“Close the sport fishing season. Scale back travel associated with the resident hunt. Call it a gesture that they care about the survival of the Indigenous peoples who are inseparable from these lands and waters.”

Conflict on the water

“Even before COVID, there were significant tensions between user groups,” says Aaron Hill, executive director of Watershed Watch Salmon Society. With commercial boats, Indigenous communities and recreational anglers all targeting the same dwindling numbers of fish, “there could be increased risk of conflict on the water.”

Like Cathy Campbell in Kaslo, Hill is worried about enforcement. “With some people feeling more desperate to put meat in the freezer, we’re probably going to see more people fishing in closed areas or closed times, exceeding their catch limits, and killing prohibited species.”

Hill has some recommendations for fisheries managers: “DFO and B.C. Fish and Wildlife need to increase their enforcement presence in all high-risk fisheries. They will need to monitor popular fishing spots for overcrowding. And they should consider temporarily closing fishing to non-resident anglers. If our borders are closed for non-essential travel, why would we still sell fishing licences to non-residents?”

The sudden drop in vehicle traffic, pollution and human activity has wildlife populations seemingly bouncing back. Herds of deer are marching around the suburbs. Wild turkeys were spotted in Montreal. Indigenous fishermen on the West Coast report one of the most abundant herring spawns in recent memory.

At the same time, grain mills are struggling to keep up with demand for flour. Many garden centres are sold out of vegetable seeds. With the economic ripple effects of COVID-19 likely to stretch on for years, British Columbians are seeking more control over their food supply. For some of us that includes foraging, fishing and hunting.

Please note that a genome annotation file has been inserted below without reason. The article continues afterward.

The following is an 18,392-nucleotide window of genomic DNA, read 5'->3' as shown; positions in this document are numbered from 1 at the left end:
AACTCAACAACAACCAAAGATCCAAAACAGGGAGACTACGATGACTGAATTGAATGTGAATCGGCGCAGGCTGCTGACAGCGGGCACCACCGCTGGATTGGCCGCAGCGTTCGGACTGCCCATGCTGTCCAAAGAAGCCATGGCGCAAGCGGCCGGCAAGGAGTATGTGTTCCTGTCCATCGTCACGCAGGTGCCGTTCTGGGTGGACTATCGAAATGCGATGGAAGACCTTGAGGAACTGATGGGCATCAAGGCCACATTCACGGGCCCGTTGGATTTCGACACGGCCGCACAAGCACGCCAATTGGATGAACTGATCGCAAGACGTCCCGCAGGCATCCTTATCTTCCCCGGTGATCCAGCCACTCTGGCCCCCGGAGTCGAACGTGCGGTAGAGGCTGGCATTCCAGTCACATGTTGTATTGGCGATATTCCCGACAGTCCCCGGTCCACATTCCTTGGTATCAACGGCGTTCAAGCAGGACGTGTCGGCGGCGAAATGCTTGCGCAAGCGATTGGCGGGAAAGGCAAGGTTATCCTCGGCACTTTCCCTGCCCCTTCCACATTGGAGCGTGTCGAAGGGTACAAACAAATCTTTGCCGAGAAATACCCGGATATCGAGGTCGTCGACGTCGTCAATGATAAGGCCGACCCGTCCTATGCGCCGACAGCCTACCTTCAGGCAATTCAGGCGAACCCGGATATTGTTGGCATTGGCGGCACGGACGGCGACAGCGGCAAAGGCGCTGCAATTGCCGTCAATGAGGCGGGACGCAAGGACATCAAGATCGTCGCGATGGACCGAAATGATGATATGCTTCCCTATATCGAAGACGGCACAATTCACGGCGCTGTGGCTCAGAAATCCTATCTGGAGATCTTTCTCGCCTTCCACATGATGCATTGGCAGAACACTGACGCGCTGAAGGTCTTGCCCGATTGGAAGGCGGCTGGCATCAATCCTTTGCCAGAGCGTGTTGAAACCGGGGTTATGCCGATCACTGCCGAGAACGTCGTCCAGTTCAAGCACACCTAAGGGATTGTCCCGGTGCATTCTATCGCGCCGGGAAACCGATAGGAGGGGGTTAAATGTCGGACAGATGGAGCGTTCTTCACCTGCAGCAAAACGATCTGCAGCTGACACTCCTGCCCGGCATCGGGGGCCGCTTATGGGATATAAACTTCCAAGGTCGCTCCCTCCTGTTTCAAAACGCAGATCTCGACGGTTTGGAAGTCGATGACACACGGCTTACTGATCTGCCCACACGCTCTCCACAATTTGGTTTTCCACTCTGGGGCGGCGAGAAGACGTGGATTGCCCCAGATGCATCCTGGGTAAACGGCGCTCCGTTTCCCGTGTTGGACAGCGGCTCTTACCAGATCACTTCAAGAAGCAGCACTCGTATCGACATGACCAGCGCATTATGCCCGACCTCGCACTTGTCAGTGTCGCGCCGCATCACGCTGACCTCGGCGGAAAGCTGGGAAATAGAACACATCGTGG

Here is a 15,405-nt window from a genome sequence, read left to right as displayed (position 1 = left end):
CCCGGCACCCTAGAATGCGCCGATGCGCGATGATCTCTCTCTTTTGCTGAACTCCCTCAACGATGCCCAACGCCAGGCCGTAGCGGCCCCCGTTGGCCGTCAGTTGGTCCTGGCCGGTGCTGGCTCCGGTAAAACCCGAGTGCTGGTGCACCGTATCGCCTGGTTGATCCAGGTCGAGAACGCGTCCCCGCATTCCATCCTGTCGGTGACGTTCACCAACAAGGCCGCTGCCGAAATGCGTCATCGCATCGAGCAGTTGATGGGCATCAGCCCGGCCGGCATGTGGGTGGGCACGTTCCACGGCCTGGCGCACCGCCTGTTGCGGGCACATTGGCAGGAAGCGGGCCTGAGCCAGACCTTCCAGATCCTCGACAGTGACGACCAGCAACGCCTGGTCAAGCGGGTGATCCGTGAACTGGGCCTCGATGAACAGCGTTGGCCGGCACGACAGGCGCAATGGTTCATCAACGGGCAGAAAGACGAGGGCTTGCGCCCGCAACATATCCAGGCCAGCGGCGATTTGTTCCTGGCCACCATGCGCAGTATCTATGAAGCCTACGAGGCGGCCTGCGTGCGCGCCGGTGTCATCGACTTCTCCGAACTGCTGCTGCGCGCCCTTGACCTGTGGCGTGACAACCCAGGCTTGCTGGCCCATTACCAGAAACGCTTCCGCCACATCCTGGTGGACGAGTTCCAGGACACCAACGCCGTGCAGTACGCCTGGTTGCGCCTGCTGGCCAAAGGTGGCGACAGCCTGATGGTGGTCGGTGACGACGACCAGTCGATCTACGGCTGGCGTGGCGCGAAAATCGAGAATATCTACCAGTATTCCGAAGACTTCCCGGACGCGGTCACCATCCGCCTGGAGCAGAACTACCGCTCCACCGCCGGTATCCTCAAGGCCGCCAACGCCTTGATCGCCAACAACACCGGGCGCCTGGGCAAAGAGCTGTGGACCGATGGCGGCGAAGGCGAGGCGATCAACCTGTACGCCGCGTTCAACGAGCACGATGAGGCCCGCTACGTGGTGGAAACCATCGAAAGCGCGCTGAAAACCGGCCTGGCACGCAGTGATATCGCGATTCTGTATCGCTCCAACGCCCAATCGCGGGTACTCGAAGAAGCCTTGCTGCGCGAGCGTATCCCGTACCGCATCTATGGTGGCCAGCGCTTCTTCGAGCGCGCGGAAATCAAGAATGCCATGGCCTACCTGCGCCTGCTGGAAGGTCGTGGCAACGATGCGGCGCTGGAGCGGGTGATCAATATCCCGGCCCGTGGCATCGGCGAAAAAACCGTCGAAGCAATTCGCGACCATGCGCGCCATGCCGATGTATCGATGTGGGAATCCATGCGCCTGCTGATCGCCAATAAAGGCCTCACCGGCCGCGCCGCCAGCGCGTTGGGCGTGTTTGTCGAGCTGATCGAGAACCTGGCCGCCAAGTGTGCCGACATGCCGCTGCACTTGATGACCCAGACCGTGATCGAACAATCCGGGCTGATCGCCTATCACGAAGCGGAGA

But gathering food outdoors can’t come at the expense of local health and safety. Suspending out-of-province fishing and hunting licences should be a no-brainer. Commercial harvests should also be reduced or cancelled where they threaten Indigenous food security. And we need to balance opportunities for B.C. residents against long-term conservation.

As a hunter and angler, I don’t like to see access taken away. But this is a year where shorter rifle seasons, some motor vehicle closures, fewer open seasons and more limited entry (lottery) hunts could discourage people from travelling long distances, visiting unfamiliar areas or taking risks a long way from help.

Beyond regulation, I would like to see governments invest in existing conservation and monitoring programs like the Indigenous Guardians. More boots on the ground is a good thing for compliance, data gathering and backcountry safety. And these are jobs that could be performed outdoors in a way consistent with COVID-19 guidelines.

Above all, the province should take its cues from local communities that know their own backyard. If First Nations, municipalities and regional districts say they don’t want out-of-towners clogging up their grocery stores and gas stations, the Horgan government needs to ensure the rest of us respect that.  [Tyee]